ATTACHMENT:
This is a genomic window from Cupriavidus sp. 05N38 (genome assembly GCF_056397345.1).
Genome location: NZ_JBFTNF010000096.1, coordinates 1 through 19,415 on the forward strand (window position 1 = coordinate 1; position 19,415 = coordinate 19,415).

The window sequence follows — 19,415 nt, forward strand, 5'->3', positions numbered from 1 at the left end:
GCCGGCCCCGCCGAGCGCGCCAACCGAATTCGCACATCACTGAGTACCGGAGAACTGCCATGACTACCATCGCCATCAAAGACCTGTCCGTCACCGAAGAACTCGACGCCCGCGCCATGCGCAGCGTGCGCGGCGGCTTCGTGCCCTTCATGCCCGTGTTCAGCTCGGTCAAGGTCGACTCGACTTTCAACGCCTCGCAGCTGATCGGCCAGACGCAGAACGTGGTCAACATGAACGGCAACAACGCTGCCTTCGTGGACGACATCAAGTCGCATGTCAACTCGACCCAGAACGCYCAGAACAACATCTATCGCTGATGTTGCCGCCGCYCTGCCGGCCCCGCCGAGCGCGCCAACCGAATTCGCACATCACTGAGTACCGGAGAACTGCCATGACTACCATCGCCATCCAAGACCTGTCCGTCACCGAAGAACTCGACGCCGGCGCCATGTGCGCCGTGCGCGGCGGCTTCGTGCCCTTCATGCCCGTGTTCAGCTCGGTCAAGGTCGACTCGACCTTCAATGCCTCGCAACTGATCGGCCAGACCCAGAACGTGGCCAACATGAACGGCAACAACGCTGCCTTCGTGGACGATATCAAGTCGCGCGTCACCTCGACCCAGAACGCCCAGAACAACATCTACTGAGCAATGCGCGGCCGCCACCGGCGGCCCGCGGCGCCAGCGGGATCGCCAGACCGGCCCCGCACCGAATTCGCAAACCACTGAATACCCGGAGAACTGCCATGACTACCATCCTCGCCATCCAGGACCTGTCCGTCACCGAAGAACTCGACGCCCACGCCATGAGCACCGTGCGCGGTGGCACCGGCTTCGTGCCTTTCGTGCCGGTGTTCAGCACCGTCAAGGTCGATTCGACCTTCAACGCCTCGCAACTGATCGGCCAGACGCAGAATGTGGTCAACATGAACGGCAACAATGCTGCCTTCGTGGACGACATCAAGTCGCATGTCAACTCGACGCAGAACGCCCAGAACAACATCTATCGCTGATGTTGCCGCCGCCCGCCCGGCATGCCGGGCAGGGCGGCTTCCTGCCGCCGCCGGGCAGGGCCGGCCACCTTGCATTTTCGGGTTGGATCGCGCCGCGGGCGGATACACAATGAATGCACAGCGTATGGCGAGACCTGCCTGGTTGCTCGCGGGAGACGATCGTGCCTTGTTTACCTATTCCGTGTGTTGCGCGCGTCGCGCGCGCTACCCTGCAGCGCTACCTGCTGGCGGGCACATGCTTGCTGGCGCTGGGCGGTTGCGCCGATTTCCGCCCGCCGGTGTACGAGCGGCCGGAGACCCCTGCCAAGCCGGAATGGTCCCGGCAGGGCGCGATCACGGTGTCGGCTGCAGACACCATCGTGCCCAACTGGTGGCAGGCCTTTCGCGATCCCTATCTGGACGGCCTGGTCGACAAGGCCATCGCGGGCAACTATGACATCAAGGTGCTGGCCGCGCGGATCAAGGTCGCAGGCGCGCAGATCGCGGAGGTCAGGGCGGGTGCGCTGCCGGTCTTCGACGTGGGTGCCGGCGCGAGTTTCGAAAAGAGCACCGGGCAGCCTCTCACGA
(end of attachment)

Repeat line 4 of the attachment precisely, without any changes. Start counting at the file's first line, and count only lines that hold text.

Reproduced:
GCCGGCCCCGCCGAGCGCGCCAACCGAATTCGCACATCACTGAGTACCGGAGAACTGCCATGACTACCATCGCCATCAAAGACCTGTCCGTCACCGAAGAACTCGACGCCCGCGCCATGCGCAGCGTGCGCGGCGGCTTCGTGCCCTTCATGCCCGTGTTCAGCTCGGTCAAGGTCGACTCGACTTTCAACGCCTCGCAGCTGATCGGCCAGACGCAGAACGTGGTCAACATGAACGGCAACAACGCTGCCTTCGTGGACGACATCAAGTCGCATGTCAACTCGACCCAGAACGCYCAGAACAACATCTATCGCTGATGTTGCCGCCGCYCTGCCGGCCCCGCCGAGCGCGCCAACCGAATTCGCACATCACTGAGTACCGGAGAACTGCCATGACTACCATCGCCATCCAAGACCTGTCCGTCACCGAAGAACTCGACGCCGGCGCCATGTGCGCCGTGCGCGGCGGCTTCGTGCCCTTCATGCCCGTGTTCAGCTCGGTCAAGGTCGACTCGACCTTCAATGCCTCGCAACTGATCGGCCAGACCCAGAACGTGGCCAACATGAACGGCAACAACGCTGCCTTCGTGGACGATATCAAGTCGCGCGTCACCTCGACCCAGAACGCCCAGAACAACATCTACTGAGCAATGCGCGGCCGCCACCGGCGGCCCGCGGCGCCAGCGGGATCGCCAGACCGGCCCCGCACCGAATTCGCAAACCACTGAATACCCGGAGAACTGCCATGACTACCATCCTCGCCATCCAGGACCTGTCCGTCACCGAAGAACTCGACGCCCACGCCATGAGCACCGTGCGCGGTGGCACCGGCTTCGTGCCTTTCGTGCCGGTGTTCAGCACCGTCAAGGTCGATTCGACCTTCAACGCCTCGCAACTGATCGGCCAGACGCAGAATGTGGTCAACATGAACGGCAACAATGCTGCCTTCGTGGACGACATCAAGTCGCATGTCAACTCGACGCAGAACGCCCAGAACAACATCTATCGCTGATGTTGCCGCCGCCCGCCCGGCATGCCGGGCAGGGCGGCTTCCTGCCGCCGCCGGGCAGGGCCGGCCACCTTGCATTTTCGGGTTGGATCGCGCCGCGGGCGGATACACAATGAATGCACAGCGTATGGCGAGACCTGCCTGGTTGCTCGCGGGAGACGATCGTGCCTTGTTTACCTATTCCGTGTGTTGCGCGCGTCGCGCGCGCTACCCTGCAGCGCTACCTGCTGGCGGGCACATGCTTGCTGGCGCTGGGCGGTTGCGCCGATTTCCGCCCGCCGGTGTACGAGCGGCCGGAGACCCCTGCCAAGCCGGAATGGTCCCGGCAGGGCGCGATCACGGTGTCGGCTGCAGACACCATCGTGCCCAACTGGTGGCAGGCCTTTCGCGATCCCTATCTGGACGGCCTGGTCGACAAGGCCATCGCGGGCAACTATGACATCAAGGTGCTGGCCGCGCGGATCAAGGTCGCAGGCGCGCAGATCGCGGAGGTCAGGGCGGGTGCGCTGCCGGTCTTCGACGTGGGTGCCGGCGCGAGTTTCGAAAAGAGCACCGGGCAGCCTCTCACGA